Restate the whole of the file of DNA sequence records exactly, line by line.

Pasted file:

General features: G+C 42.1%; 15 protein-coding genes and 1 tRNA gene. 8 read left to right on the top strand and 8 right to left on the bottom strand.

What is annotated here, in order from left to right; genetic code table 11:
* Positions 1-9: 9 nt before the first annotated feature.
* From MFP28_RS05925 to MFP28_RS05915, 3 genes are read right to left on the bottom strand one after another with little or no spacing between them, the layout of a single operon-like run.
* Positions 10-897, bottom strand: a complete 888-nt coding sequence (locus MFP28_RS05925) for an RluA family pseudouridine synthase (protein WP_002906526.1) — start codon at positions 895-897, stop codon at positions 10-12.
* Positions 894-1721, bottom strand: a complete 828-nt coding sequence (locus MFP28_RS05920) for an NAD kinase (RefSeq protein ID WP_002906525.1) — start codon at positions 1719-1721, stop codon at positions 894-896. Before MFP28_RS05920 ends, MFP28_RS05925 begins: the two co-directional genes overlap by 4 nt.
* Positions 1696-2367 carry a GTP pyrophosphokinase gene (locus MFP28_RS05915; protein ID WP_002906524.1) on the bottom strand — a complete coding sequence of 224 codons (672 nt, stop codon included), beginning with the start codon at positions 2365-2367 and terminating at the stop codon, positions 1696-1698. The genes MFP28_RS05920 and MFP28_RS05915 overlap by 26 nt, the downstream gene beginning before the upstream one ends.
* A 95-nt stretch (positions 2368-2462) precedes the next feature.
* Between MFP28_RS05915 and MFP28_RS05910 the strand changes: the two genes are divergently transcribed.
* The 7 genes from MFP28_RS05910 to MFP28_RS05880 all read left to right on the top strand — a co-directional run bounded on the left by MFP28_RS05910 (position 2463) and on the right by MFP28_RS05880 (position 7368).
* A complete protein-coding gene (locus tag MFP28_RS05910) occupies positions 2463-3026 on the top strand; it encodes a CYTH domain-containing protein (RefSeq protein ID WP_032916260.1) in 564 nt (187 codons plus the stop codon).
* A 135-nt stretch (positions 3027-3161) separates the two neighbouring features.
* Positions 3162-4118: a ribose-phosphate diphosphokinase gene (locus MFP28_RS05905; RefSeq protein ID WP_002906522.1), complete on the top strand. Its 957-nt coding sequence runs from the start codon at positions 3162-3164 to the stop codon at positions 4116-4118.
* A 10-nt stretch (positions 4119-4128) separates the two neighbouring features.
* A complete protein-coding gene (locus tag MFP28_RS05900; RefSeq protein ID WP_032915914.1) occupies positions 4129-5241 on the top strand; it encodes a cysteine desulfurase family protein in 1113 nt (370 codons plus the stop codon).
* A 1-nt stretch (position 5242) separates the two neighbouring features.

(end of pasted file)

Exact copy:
General features: G+C 42.1%; 15 protein-coding genes and 1 tRNA gene. 8 read left to right on the top strand and 8 right to left on the bottom strand.

What is annotated here, in order from left to right; genetic code table 11:
* Positions 1-9: 9 nt before the first annotated feature.
* From MFP28_RS05925 to MFP28_RS05915, 3 genes are read right to left on the bottom strand one after another with little or no spacing between them, the layout of a single operon-like run.
* Positions 10-897, bottom strand: a complete 888-nt coding sequence (locus MFP28_RS05925) for an RluA family pseudouridine synthase (protein WP_002906526.1) — start codon at positions 895-897, stop codon at positions 10-12.
* Positions 894-1721, bottom strand: a complete 828-nt coding sequence (locus MFP28_RS05920) for an NAD kinase (RefSeq protein ID WP_002906525.1) — start codon at positions 1719-1721, stop codon at positions 894-896. Before MFP28_RS05920 ends, MFP28_RS05925 begins: the two co-directional genes overlap by 4 nt.
* Positions 1696-2367 carry a GTP pyrophosphokinase gene (locus MFP28_RS05915; protein ID WP_002906524.1) on the bottom strand — a complete coding sequence of 224 codons (672 nt, stop codon included), beginning with the start codon at positions 2365-2367 and terminating at the stop codon, positions 1696-1698. The genes MFP28_RS05920 and MFP28_RS05915 overlap by 26 nt, the downstream gene beginning before the upstream one ends.
* A 95-nt stretch (positions 2368-2462) precedes the next feature.
* Between MFP28_RS05915 and MFP28_RS05910 the strand changes: the two genes are divergently transcribed.
* The 7 genes from MFP28_RS05910 to MFP28_RS05880 all read left to right on the top strand — a co-directional run bounded on the left by MFP28_RS05910 (position 2463) and on the right by MFP28_RS05880 (position 7368).
* A complete protein-coding gene (locus tag MFP28_RS05910) occupies positions 2463-3026 on the top strand; it encodes a CYTH domain-containing protein (RefSeq protein ID WP_032916260.1) in 564 nt (187 codons plus the stop codon).
* A 135-nt stretch (positions 3027-3161) separates the two neighbouring features.
* Positions 3162-4118: a ribose-phosphate diphosphokinase gene (locus MFP28_RS05905; RefSeq protein ID WP_002906522.1), complete on the top strand. Its 957-nt coding sequence runs from the start codon at positions 3162-3164 to the stop codon at positions 4116-4118.
* A 10-nt stretch (positions 4119-4128) separates the two neighbouring features.
* A complete protein-coding gene (locus tag MFP28_RS05900; RefSeq protein ID WP_032915914.1) occupies positions 4129-5241 on the top strand; it encodes a cysteine desulfurase family protein in 1113 nt (370 codons plus the stop codon).
* A 1-nt stretch (position 5242) separates the two neighbouring features.